The sensors available to mosquitoes to detect a host, make it easier for them to detect a host than to locate a water point with which to hydrate when they are thirsty. The highest rates of West Nile virus transmission observed during droughts could be due to mosquitoes using blood to replace the water they lose.

Mosquito Alert

Fig. 2. Mosquitoes in condition that recreated a drough with higher levels fo dehidration bite much more than well hidrated mosquitoes. Figure based on the original: Hagan et al. (2018) Scientific Reports 8: 6804. Source: Mosquit Alert (CC-BY-NC-2.0)


Knowing the climatic conditions that alter mosquito bite behavior has practical applications as it can be incorporated into epidemiological mathematical models. The abundance of mosquitoes is an important factor to consider in these models, but studies like that one show that environmental factors alter mosquito-human interaction so that the risk of transmission can vary with weather.

The increase in bites to quench thirst is not the only mechanism that can explain the relationship between drought periods and epidemics. Other studies have found that during droughts there are fewer wetlands and resources, which helps animals and mosquitoes come into contact more easily, favoring disease transmission. In addition, in the few existing wetlands there is a greater concentration of nutrients necessary for larval development. In these temporary and ephemeral ponds the proliferation of mosquitoes is favored by the absence of large predators, which inhabit permanent aquatic environments. The periods of heat and drought not only affect predators of aquatic environments but also the potential predators of adult mosquitoes, allowing their populations to be larger.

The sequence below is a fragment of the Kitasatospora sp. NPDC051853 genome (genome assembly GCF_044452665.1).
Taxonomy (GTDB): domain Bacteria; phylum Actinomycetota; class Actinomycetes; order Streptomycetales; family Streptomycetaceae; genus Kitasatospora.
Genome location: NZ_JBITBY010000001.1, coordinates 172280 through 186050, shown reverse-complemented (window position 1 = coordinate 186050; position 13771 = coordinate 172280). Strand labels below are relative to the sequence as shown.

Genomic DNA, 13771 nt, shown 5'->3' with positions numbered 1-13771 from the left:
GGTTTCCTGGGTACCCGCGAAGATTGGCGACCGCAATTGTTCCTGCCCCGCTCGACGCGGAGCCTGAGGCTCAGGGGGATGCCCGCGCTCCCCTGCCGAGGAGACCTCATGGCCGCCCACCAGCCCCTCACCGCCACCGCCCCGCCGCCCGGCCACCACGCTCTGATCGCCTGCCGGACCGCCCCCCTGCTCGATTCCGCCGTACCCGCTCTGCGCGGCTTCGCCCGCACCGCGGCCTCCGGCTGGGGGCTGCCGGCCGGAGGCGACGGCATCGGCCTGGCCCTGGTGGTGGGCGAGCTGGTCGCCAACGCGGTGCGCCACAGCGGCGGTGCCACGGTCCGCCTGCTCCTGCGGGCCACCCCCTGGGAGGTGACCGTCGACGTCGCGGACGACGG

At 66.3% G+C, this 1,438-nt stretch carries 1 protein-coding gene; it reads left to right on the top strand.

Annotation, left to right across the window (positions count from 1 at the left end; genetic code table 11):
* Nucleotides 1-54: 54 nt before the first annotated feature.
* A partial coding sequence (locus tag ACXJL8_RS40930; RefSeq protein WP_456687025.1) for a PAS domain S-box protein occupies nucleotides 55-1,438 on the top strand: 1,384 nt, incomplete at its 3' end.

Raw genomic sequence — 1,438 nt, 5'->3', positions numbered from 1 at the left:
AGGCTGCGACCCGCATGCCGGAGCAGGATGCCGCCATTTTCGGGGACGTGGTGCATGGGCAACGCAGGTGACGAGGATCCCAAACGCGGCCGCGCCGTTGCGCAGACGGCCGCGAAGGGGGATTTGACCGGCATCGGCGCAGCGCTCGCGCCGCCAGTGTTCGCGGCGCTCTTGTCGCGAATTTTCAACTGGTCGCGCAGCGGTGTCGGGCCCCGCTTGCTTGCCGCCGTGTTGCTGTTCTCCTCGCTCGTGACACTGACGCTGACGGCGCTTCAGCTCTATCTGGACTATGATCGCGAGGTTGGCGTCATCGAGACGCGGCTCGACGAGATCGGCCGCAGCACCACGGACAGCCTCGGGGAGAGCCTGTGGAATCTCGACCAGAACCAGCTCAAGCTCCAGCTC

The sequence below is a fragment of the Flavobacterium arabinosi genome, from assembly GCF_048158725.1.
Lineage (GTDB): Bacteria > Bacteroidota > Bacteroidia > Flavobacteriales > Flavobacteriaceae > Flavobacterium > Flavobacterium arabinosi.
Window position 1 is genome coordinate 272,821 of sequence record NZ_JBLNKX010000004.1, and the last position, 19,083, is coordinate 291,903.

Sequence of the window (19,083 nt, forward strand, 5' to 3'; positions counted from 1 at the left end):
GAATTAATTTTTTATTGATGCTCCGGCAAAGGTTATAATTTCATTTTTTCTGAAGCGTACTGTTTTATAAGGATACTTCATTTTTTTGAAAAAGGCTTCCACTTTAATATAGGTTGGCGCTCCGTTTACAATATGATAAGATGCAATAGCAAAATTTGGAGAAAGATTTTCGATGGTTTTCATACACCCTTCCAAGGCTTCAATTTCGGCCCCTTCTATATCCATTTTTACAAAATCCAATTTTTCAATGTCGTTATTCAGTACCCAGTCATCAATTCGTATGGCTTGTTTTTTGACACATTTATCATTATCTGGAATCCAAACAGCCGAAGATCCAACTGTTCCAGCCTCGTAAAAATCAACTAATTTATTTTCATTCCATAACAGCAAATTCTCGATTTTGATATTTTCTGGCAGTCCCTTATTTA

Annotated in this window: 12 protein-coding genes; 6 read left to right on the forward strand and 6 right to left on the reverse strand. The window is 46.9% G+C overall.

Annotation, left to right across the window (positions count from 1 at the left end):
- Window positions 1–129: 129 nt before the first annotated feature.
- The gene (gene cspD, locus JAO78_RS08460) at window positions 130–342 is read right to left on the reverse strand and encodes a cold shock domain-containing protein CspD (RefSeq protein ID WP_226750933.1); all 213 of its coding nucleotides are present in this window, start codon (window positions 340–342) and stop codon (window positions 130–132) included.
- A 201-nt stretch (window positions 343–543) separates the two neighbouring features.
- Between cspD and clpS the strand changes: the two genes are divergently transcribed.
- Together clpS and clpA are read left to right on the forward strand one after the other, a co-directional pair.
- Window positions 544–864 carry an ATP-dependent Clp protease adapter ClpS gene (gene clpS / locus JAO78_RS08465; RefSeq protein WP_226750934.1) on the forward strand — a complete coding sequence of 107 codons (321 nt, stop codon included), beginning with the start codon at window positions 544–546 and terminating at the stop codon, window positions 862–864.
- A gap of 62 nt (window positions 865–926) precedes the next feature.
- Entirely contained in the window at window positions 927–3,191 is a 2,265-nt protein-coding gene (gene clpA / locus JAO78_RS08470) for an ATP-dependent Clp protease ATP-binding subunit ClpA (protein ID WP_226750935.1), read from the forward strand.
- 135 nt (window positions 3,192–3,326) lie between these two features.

In short, that periods of drought can favor the proliferation of some species of mosquitoes, and make that mosquitoes become more aggressive. The increase in temperatures caused by global warming could lead to more frequent and longer periods of drought in areas where mosquitoes are a threat to human health.



Barnard DR, Dickerson CZ, Murugan K, Xue RD, Kline DL, Bernier UR. 2014. Measurement of landing mosquito density on humans. Acta Tropica 136: 58-67

Chase JM, Knight TM. 2003. Drought-induced mosquito outbreaks in wetlands. Ecology Letters 6: 1017-1024

Hagan RW, Didion EM, Rosselot AE, Holmes CJ, Siler SC, Rosenlade AJ, Herdershot JM, Elliot KSB, Jennings EC, Nine GA, Perez PL, Rizlallah AE, Watanabe M, Romick.Rosendale LE, Xiao Y, Rasgon JL, Benoit JB. 2018. Dehydration prompts increased activity and blood feeding by mosquitoes. Scientific Reports 8: 6804

Paull SH, Horton DE, Ashfaq M, Rastogi D, Kramer LD, Diffenbaugh NS, Kilpatrick AM. 2017. Drought and immunity determine the intensity of West Nile virus epidemics and climate change impacts. Proceedings of the Royal Society B 284: 20162078

Paz S. 2015. Climate Change impacts on West Nile virus transmission in a global context. Philosophical Transactions Royal Society B 370: 20130561

Paz S, Malkinson D, Green MS, Tsioni G, Papa A, Danis K, Sirbu A, Ceianu C, Katalin K, Ferenczi E, Zeller H, Semenza JC. 2013. Permissive summer temperatures of the 2010 European West Nile fever upsurge. PLoS One 8: e56398

Romano D, Stefanini C, Canale A, Benelli G. 2018. Artificial blood feeders for mosquitoes and ticks – where from, where to? Acta Tropica 183: 43-56

Shaman J, Day JF, Stieglitz M. 2005. Drought-induced amplification and epidemic transmission of West Nile virus in southern Florida. Journal of Medical Entomology 42: 134-141

Wang G, Minnis RB, Belant JL, Wax CL. 2010. Dry weather introduces outbreaks of human West Nile virus infection. BMC Infectious Diseases 10: 38